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God Has the Same Expectations for Gentiles as He Does for Jews

In this week’s torah reading, one encounters a verse at which traditional Judaism must take a serious look. There is no doubt that God entered into history in a special way when the Jewish people were created. The conception of Yitzchak was a supernatural intervention on God’s part. Israel has a special call upon her. The most familiar verse that Israel is to be a light to all nations is most relevant in this issue. One must understand not only the origin of Israel, but also her spiritual destiny.  The uniqueness of Israel is not the goal for which the Lord brought the Jewish people into existence, rather that Israel might have influence on the nations in such a way that the same unique lifestyle that Israel is called to embrace and demonstrate would be embraced and demonstrated by all people.

In the week’s sidrah one reads,

“The assembly, there is one statute for you and for the “ger” that dwells (with you), an eternal statute, throughout your generations, as you shall be the “ger” that dwells with you.” Number 15:15

What is a “ger”? There are those who say that a “ger” is a proselyte. That is, a gentile who converted to Judaism. I reject this because such a person is recognized as a Jew in every sense. Therefore, it would be redundant to mention that a proselyte is required to follow the same statutes as a Jew by birth. The term “ger” is derived from the Hebrew word to mean to “dwell”. In fact, in the text one finds these two words (“ger” and “dwells”) side by side in the text. What then is the proper translation of the word “ger”? It simply means a sojourner, a non-Jew who is dwelling within a Jewish community. Therefore the text is revealing that God has the same expectations for Gentiles as He does for Jews. As the next verse says,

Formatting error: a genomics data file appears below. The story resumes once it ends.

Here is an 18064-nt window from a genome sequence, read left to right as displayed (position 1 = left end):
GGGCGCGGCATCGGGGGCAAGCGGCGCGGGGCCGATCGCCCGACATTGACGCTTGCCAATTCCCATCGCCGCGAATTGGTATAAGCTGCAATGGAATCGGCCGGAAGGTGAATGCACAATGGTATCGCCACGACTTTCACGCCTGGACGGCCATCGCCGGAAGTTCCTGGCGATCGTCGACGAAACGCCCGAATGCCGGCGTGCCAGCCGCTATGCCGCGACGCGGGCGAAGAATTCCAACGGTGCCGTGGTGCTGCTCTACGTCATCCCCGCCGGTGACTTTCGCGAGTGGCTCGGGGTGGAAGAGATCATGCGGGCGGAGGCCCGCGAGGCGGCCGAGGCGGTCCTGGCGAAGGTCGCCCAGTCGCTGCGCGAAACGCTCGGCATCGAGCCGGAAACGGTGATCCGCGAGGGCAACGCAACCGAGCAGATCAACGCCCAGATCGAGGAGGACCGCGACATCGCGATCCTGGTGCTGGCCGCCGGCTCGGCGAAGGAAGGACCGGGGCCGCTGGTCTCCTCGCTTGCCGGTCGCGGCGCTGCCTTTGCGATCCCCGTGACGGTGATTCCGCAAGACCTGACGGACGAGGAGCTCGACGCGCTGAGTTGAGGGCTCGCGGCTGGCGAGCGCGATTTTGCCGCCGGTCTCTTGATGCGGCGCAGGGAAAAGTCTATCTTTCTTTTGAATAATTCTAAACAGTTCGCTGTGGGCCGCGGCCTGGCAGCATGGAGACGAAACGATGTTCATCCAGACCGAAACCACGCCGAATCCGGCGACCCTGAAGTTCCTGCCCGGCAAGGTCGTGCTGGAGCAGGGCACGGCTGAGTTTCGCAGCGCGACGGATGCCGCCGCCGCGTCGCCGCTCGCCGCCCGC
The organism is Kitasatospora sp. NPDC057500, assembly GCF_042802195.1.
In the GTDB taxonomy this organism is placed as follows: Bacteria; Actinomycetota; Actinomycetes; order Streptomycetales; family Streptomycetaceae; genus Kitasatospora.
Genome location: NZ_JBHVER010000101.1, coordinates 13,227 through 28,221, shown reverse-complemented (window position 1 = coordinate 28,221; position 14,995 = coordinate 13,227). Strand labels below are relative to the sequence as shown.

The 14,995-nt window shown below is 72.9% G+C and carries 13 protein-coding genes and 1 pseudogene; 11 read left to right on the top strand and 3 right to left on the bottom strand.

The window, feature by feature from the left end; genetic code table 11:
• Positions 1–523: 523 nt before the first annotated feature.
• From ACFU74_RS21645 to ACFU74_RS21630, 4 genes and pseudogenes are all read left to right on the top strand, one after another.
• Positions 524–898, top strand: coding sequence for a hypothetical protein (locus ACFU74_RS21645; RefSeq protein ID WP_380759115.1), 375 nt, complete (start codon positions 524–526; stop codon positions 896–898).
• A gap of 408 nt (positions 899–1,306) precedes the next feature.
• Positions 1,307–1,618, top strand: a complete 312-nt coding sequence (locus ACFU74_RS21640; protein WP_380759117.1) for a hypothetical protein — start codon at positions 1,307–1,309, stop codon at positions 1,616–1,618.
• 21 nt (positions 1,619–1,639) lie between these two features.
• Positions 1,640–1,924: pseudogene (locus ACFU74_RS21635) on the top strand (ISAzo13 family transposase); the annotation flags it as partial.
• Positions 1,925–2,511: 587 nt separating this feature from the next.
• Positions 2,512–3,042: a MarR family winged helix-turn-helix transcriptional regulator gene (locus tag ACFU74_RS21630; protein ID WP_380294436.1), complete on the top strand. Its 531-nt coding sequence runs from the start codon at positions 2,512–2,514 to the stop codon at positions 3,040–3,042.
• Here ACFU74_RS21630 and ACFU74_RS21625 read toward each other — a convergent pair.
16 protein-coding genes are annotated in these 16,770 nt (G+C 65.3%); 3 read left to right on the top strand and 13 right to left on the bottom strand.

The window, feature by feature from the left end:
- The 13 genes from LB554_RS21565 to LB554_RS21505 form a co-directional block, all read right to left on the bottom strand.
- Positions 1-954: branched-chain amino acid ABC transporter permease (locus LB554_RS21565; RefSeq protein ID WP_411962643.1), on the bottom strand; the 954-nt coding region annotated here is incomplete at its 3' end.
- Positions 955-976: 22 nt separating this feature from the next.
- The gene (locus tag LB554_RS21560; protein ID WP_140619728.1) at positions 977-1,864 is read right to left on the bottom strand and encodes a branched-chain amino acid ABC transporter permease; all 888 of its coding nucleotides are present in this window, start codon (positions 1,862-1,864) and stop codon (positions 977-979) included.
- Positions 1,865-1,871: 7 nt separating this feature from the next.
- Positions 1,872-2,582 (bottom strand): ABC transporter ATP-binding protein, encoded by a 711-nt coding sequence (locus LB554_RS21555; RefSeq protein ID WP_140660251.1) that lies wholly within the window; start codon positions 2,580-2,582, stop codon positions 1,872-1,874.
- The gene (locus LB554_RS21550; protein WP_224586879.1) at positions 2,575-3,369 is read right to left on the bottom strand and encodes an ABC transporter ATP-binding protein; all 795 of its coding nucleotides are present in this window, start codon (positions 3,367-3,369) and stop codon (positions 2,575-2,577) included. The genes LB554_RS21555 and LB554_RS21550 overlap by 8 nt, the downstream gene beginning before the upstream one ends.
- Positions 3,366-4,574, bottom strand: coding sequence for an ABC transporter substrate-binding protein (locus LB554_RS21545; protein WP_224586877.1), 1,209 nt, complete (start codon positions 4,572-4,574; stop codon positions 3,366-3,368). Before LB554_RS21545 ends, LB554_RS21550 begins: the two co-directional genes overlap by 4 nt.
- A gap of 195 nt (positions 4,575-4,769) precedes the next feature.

“One Torah and one judgment shall there be for you (Jews) and for the sojourner (ger) who dwells with you.” Num. 15:16

Instead of emphasizing the “difference” between Jew and Gentile, the word of God seems to teach that God wants unity between us. This is why I object to the rabbinical invention of the seven Noahide laws:

  1. Prohibition of Idolatry: You shall not have any idols before God.
    2.    Prohibition of Murder: You shall not murder. (Genesis 9:6)
    3.    Prohibition of Theft: You shall not steal.
    4.    Prohibition of Sexual Promiscuity: You shall not commit any of a series of sexual prohibitions, which include adultery, incest, bestiality and male homosexual intercourse.
    5.    Prohibition of Blasphemy: You shall not blaspheme God’s name.
    6.    Dietary Law: Do not eat flesh taken from an animal while it is still alive. (Genesis 9:4)
    7.    Requirement to have just Laws: You shall set up an effective judiciary to enforce the preceding six laws fairly (taken from Wikipedia).

 

Although these laws are good, why limit anyone to just these laws? I believe that one should learn all the Scripture has to offer.

Some have said these seven laws are similar to what the Jerusalem council decreed in Acts chapter fifteen.

“But that we write unto them, that they should abstain from the corruption of idolatry, from fornication, from things strangled, and from blood.”  Acts 15:20

It must be pointed out that the purpose of the council was not to legislate a lifestyle or a code of conduct for Gentile believers. If one reads the first few verses of this chapter one would learn that what was being discussed was a basis for sharing the Gospel with Gentiles. Jews have as our foundation a very strong moral code of expectation of behavior, i.e. the Torah. Gentiles were involved in idolatry. Therefore what was decided at the council was a minimal basis for sharing the plan of salvation with a Gentile. The issue which was being dealt with by the council was the problem of Gentiles who were involved in idolatry wanting to receive Jesus but continue in the idolatrous practices. What the council enacted was a basis that said that idolatry and faith in Jesus is incompatible. That is that one must leave such behavior. It is important to note that one is not saved by not doing these things, but saved by the grace of God, only offered by faith in Messiah Jesus to leave such sins (all sins).

In other words, the council was saying that in order to preach the Gospel to a person, this person must understand the concept of sin; not every aspect of sin, but a general understanding that to receive Jesus, He must be one’s Lord, and in wanting to receive Him you acknowledge a desire to leave idolatry and follow only Him as one’s Lord and God.

In short, teaching only the seven Noahide laws (which is a creation of man) as all that God wants from a Gentile is shortchanging those Gentiles who want to experience the fullness of the Scripture. Scripture was given to Israel first as trustees to share, teach, and exhort all people to receive it for what it is— God’s inerrant Word to all of mankind and not solely for one people group.

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